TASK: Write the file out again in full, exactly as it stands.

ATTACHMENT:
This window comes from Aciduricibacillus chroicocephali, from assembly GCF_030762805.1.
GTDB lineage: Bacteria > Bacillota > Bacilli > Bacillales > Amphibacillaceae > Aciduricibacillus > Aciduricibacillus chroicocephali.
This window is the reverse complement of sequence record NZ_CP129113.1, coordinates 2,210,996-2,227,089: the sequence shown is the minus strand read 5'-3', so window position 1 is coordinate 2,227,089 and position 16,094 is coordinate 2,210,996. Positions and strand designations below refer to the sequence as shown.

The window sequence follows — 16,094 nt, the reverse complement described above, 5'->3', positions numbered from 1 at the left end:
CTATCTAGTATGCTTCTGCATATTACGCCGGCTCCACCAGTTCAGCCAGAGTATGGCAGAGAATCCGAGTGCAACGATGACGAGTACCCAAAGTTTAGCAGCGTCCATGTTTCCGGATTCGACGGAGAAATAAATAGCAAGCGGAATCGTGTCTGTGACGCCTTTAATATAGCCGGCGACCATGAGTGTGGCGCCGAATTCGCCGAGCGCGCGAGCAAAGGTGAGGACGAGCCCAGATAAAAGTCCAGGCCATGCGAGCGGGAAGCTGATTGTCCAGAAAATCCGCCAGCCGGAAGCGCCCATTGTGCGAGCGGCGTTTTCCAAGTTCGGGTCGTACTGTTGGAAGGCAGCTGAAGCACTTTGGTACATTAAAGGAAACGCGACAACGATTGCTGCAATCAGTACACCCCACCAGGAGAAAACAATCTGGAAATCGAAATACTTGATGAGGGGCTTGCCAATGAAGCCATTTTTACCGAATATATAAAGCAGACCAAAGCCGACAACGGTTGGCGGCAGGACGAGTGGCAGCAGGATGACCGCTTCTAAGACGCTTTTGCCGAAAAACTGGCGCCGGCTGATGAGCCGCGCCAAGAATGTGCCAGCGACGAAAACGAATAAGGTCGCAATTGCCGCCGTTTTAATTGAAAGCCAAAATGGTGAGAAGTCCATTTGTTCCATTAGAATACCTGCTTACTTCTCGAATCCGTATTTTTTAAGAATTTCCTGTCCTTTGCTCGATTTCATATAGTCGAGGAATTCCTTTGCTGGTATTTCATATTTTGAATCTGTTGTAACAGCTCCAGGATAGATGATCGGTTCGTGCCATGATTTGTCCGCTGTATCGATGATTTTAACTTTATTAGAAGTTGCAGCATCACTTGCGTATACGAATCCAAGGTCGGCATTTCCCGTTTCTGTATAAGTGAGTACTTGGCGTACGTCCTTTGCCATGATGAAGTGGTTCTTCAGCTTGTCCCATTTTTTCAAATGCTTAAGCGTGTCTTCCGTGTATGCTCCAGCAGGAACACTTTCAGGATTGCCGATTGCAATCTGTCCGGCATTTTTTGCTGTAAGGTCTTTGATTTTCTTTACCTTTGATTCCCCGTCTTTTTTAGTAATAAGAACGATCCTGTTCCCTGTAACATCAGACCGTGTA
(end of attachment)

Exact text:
This window comes from Aciduricibacillus chroicocephali, from assembly GCF_030762805.1.
GTDB lineage: Bacteria > Bacillota > Bacilli > Bacillales > Amphibacillaceae > Aciduricibacillus > Aciduricibacillus chroicocephali.
This window is the reverse complement of sequence record NZ_CP129113.1, coordinates 2,210,996-2,227,089: the sequence shown is the minus strand read 5'-3', so window position 1 is coordinate 2,227,089 and position 16,094 is coordinate 2,210,996. Positions and strand designations below refer to the sequence as shown.

The window sequence follows — 16,094 nt, the reverse complement described above, 5'->3', positions numbered from 1 at the left end:
CTATCTAGTATGCTTCTGCATATTACGCCGGCTCCACCAGTTCAGCCAGAGTATGGCAGAGAATCCGAGTGCAACGATGACGAGTACCCAAAGTTTAGCAGCGTCCATGTTTCCGGATTCGACGGAGAAATAAATAGCAAGCGGAATCGTGTCTGTGACGCCTTTAATATAGCCGGCGACCATGAGTGTGGCGCCGAATTCGCCGAGCGCGCGAGCAAAGGTGAGGACGAGCCCAGATAAAAGTCCAGGCCATGCGAGCGGGAAGCTGATTGTCCAGAAAATCCGCCAGCCGGAAGCGCCCATTGTGCGAGCGGCGTTTTCCAAGTTCGGGTCGTACTGTTGGAAGGCAGCTGAAGCACTTTGGTACATTAAAGGAAACGCGACAACGATTGCTGCAATCAGTACACCCCACCAGGAGAAAACAATCTGGAAATCGAAATACTTGATGAGGGGCTTGCCAATGAAGCCATTTTTACCGAATATATAAAGCAGACCAAAGCCGACAACGGTTGGCGGCAGGACGAGTGGCAGCAGGATGACCGCTTCTAAGACGCTTTTGCCGAAAAACTGGCGCCGGCTGATGAGCCGCGCCAAGAATGTGCCAGCGACGAAAACGAATAAGGTCGCAATTGCCGCCGTTTTAATTGAAAGCCAAAATGGTGAGAAGTCCATTTGTTCCATTAGAATACCTGCTTACTTCTCGAATCCGTATTTTTTAAGAATTTCCTGTCCTTTGCTCGATTTCATATAGTCGAGGAATTCCTTTGCTGGTATTTCATATTTTGAATCTGTTGTAACAGCTCCAGGATAGATGATCGGTTCGTGCCATGATTTGTCCGCTGTATCGATGATTTTAACTTTATTAGAAGTTGCAGCATCACTTGCGTATACGAATCCAAGGTCGGCATTTCCCGTTTCTGTATAAGTGAGTACTTGGCGTACGTCCTTTGCCATGATGAAGTGGTTCTTCAGCTTGTCCCATTTTTTCAAATGCTTAAGCGTGTCTTCCGTGTATGCTCCAGCAGGAACACTTTCAGGATTGCCGATTGCAATCTGTCCGGCATTTTTTGCTGTAAGGTCTTTGATTTTCTTTACCTTTGATTCCCCGTCTTTTTTAGTAATAAGAACGATCCTGTTCCCTGTAACATCAGACCGTGTA